UTSIP Programming Experience
Aside from conducting research, the UTSIP staff also prepared several activities that immersed us into Japanese culture and enriched our learning. For the first couple days, we spent most of our time in orientation, occasionally doing ice breakers to get to know the other interns. Since every intern is assigned to their own lab, with exception to some that have two interns, seeing them is limited to during lunch breaks, at the end of the day, and on weekends. So, the extra programming really helped facilitate interaction.
On the first day, we toured around the Hongo campus in inner Tokyo and Asakusa. We only had a few hours to soak everything in, so returning to see everything during our own free time was a must. We also experienced two Japanese language classes and a calligraphy lesson. The classes mainly targeted those who had little to no experience learning Japanese, at most covering grammar points from first-year Japanese. A Kabuki Play field trip was also part of the programming, but unfortunately, I caught a fever the day before and could not attend.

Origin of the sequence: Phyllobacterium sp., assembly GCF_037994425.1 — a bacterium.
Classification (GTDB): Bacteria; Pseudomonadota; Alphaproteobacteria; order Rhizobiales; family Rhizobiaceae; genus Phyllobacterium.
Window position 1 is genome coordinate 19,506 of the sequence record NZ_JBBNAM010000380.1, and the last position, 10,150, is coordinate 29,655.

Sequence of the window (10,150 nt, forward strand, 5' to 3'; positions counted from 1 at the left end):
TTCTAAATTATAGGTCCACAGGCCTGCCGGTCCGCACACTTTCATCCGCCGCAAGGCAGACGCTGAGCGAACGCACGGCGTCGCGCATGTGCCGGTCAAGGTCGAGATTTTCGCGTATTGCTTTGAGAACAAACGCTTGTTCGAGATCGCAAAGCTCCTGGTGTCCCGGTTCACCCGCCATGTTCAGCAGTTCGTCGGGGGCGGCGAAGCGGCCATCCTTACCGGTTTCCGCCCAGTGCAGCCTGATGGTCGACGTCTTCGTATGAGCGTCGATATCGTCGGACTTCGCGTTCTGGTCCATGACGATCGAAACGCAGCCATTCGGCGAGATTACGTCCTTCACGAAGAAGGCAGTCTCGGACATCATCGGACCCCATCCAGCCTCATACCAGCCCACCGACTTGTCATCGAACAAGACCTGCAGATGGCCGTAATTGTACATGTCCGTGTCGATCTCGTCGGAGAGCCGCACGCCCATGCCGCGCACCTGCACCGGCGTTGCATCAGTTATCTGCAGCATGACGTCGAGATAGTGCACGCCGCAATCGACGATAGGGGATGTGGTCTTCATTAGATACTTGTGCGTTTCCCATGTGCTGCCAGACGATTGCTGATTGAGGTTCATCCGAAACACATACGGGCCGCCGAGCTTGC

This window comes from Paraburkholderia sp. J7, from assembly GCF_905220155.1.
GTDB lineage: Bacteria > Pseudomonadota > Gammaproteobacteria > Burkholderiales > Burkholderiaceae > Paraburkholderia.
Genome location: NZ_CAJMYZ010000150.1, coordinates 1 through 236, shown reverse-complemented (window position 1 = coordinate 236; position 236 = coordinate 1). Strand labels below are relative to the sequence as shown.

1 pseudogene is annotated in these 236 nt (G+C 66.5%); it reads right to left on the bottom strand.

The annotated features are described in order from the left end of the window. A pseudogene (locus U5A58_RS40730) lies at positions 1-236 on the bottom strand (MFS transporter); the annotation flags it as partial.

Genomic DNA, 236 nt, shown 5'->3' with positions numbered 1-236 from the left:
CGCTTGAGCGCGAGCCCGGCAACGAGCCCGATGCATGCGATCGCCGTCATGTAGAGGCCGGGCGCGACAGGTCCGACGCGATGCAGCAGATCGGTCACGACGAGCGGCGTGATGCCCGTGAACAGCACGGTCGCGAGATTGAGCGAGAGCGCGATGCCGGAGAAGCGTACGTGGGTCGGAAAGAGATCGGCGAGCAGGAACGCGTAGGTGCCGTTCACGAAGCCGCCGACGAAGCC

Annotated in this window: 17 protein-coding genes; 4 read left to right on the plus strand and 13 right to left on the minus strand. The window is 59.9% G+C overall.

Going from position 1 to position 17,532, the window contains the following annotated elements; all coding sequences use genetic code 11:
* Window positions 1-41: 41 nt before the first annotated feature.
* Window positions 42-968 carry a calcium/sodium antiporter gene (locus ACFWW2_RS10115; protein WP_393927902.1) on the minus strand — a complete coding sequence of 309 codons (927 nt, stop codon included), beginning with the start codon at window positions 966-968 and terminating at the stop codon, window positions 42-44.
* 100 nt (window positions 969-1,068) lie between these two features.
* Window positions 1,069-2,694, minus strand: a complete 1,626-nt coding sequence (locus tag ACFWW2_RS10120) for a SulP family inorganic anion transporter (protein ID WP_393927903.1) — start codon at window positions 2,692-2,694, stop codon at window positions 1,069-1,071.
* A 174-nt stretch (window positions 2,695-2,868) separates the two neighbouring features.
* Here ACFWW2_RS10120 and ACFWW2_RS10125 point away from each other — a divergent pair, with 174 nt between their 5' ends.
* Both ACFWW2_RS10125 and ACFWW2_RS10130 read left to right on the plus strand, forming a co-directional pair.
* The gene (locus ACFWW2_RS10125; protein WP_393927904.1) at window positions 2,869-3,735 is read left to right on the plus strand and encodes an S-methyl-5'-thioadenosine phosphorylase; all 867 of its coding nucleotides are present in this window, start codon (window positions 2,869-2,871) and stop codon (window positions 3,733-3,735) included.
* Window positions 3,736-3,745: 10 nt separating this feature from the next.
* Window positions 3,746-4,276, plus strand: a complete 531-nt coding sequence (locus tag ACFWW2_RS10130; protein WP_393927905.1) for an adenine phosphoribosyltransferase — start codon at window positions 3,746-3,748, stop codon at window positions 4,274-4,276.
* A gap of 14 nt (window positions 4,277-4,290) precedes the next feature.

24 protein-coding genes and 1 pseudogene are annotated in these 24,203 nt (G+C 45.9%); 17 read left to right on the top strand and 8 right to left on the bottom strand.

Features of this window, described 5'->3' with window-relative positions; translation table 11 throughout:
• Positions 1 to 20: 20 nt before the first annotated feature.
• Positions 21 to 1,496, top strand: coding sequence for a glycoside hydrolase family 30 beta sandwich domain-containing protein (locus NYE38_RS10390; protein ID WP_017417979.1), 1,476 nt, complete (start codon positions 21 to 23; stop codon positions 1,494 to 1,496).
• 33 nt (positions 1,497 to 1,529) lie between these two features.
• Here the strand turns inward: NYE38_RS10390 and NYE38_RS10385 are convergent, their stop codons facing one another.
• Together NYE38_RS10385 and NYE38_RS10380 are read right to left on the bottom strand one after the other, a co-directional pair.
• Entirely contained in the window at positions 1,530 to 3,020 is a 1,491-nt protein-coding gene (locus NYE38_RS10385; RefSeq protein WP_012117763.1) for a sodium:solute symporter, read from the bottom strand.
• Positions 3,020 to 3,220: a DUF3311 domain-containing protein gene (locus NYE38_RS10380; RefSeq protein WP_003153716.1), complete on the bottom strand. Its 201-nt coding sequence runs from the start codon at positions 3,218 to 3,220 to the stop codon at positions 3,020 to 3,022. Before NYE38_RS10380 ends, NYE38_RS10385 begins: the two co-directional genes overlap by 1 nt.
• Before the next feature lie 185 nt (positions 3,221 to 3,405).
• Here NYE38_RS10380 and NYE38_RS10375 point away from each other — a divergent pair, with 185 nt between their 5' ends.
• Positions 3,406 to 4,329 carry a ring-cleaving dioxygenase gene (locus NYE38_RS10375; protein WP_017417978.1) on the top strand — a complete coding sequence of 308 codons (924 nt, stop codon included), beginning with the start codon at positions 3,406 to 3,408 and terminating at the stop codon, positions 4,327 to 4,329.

Interestingly, on the second week, we partook in a two-day excursion to Mobara, Chiba. We learned about the Kasori Shellmounds, the largest shellmound in Japan, and their connection to the prehistoric Jomon Period. We also visited the facilities of Godo Shigen, a manufacturer of iodine from underground brine, and the Minami Kanto gas fields. Experiencing a “theme park” filled with historical buildings that mimicked those of the Edo Period and Meiji Era.
We also had the opportunity to listen to four lectures of ongoing research on the Kashiwa campus. In contrast, we also had to prepare mid-program and final presentations about our research progress and conclusions. Thankfully, Isa, Oka-san, and Nagata-sensei provided so much support during the making process.
Free Time Adventures